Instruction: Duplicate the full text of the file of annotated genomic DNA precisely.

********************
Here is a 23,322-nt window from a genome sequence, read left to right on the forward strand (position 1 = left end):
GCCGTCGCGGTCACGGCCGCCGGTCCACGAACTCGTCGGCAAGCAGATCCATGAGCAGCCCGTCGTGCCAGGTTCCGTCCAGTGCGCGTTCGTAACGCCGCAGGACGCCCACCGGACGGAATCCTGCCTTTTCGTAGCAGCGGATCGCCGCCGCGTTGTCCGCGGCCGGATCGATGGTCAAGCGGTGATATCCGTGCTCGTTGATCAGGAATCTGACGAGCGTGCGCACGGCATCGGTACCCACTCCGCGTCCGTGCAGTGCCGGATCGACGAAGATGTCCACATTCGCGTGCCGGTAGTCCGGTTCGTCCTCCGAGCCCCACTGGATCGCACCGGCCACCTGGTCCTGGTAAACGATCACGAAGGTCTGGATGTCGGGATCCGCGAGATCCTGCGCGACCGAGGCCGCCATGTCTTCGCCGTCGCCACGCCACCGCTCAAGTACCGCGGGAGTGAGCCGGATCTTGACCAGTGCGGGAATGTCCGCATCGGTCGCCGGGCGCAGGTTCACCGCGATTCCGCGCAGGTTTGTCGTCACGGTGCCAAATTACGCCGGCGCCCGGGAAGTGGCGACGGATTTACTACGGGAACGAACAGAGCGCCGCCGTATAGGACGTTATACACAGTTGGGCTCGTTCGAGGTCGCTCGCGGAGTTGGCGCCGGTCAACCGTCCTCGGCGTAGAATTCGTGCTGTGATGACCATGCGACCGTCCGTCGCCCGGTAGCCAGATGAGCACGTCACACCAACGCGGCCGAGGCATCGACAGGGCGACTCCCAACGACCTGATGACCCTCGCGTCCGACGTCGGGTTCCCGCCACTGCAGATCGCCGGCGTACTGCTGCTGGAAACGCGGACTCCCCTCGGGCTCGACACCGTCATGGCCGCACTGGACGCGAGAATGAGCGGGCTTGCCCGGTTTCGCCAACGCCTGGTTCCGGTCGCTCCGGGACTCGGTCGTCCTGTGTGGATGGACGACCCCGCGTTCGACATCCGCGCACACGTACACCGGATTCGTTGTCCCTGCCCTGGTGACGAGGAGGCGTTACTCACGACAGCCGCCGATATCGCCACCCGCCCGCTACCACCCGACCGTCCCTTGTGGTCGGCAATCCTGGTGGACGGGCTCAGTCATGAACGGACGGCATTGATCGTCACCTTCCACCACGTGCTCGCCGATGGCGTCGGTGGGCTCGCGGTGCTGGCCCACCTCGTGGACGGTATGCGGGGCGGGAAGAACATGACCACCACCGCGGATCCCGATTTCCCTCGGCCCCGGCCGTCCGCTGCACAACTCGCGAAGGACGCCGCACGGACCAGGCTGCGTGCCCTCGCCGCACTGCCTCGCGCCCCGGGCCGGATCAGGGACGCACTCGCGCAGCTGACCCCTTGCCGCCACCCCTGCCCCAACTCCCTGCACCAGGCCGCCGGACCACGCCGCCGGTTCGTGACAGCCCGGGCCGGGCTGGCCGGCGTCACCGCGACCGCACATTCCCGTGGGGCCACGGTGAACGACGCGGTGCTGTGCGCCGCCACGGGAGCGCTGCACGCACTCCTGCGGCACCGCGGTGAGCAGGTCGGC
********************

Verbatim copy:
Here is a 23,322-nt window from a genome sequence, read left to right on the forward strand (position 1 = left end):
GCCGTCGCGGTCACGGCCGCCGGTCCACGAACTCGTCGGCAAGCAGATCCATGAGCAGCCCGTCGTGCCAGGTTCCGTCCAGTGCGCGTTCGTAACGCCGCAGGACGCCCACCGGACGGAATCCTGCCTTTTCGTAGCAGCGGATCGCCGCCGCGTTGTCCGCGGCCGGATCGATGGTCAAGCGGTGATATCCGTGCTCGTTGATCAGGAATCTGACGAGCGTGCGCACGGCATCGGTACCCACTCCGCGTCCGTGCAGTGCCGGATCGACGAAGATGTCCACATTCGCGTGCCGGTAGTCCGGTTCGTCCTCCGAGCCCCACTGGATCGCACCGGCCACCTGGTCCTGGTAAACGATCACGAAGGTCTGGATGTCGGGATCCGCGAGATCCTGCGCGACCGAGGCCGCCATGTCTTCGCCGTCGCCACGCCACCGCTCAAGTACCGCGGGAGTGAGCCGGATCTTGACCAGTGCGGGAATGTCCGCATCGGTCGCCGGGCGCAGGTTCACCGCGATTCCGCGCAGGTTTGTCGTCACGGTGCCAAATTACGCCGGCGCCCGGGAAGTGGCGACGGATTTACTACGGGAACGAACAGAGCGCCGCCGTATAGGACGTTATACACAGTTGGGCTCGTTCGAGGTCGCTCGCGGAGTTGGCGCCGGTCAACCGTCCTCGGCGTAGAATTCGTGCTGTGATGACCATGCGACCGTCCGTCGCCCGGTAGCCAGATGAGCACGTCACACCAACGCGGCCGAGGCATCGACAGGGCGACTCCCAACGACCTGATGACCCTCGCGTCCGACGTCGGGTTCCCGCCACTGCAGATCGCCGGCGTACTGCTGCTGGAAACGCGGACTCCCCTCGGGCTCGACACCGTCATGGCCGCACTGGACGCGAGAATGAGCGGGCTTGCCCGGTTTCGCCAACGCCTGGTTCCGGTCGCTCCGGGACTCGGTCGTCCTGTGTGGATGGACGACCCCGCGTTCGACATCCGCGCACACGTACACCGGATTCGTTGTCCCTGCCCTGGTGACGAGGAGGCGTTACTCACGACAGCCGCCGATATCGCCACCCGCCCGCTACCACCCGACCGTCCCTTGTGGTCGGCAATCCTGGTGGACGGGCTCAGTCATGAACGGACGGCATTGATCGTCACCTTCCACCACGTGCTCGCCGATGGCGTCGGTGGGCTCGCGGTGCTGGCCCACCTCGTGGACGGTATGCGGGGCGGGAAGAACATGACCACCACCGCGGATCCCGATTTCCCTCGGCCCCGGCCGTCCGCTGCACAACTCGCGAAGGACGCCGCACGGACCAGGCTGCGTGCCCTCGCCGCACTGCCTCGCGCCCCGGGCCGGATCAGGGACGCACTCGCGCAGCTGACCCCTTGCCGCCACCCCTGCCCCAACTCCCTGCACCAGGCCGCCGGACCACGCCGCCGGTTCGTGACAGCCCGGGCCGGGCTGGCCGGCGTCACCGCGACCGCACATTCCCGTGGGGCCACGGTGAACGACGCGGTGCTGTGCGCCGCCACGGGAGCGCTGCACGCACTCCTGCGGCACCGCGGTGAGCAGGTCGGC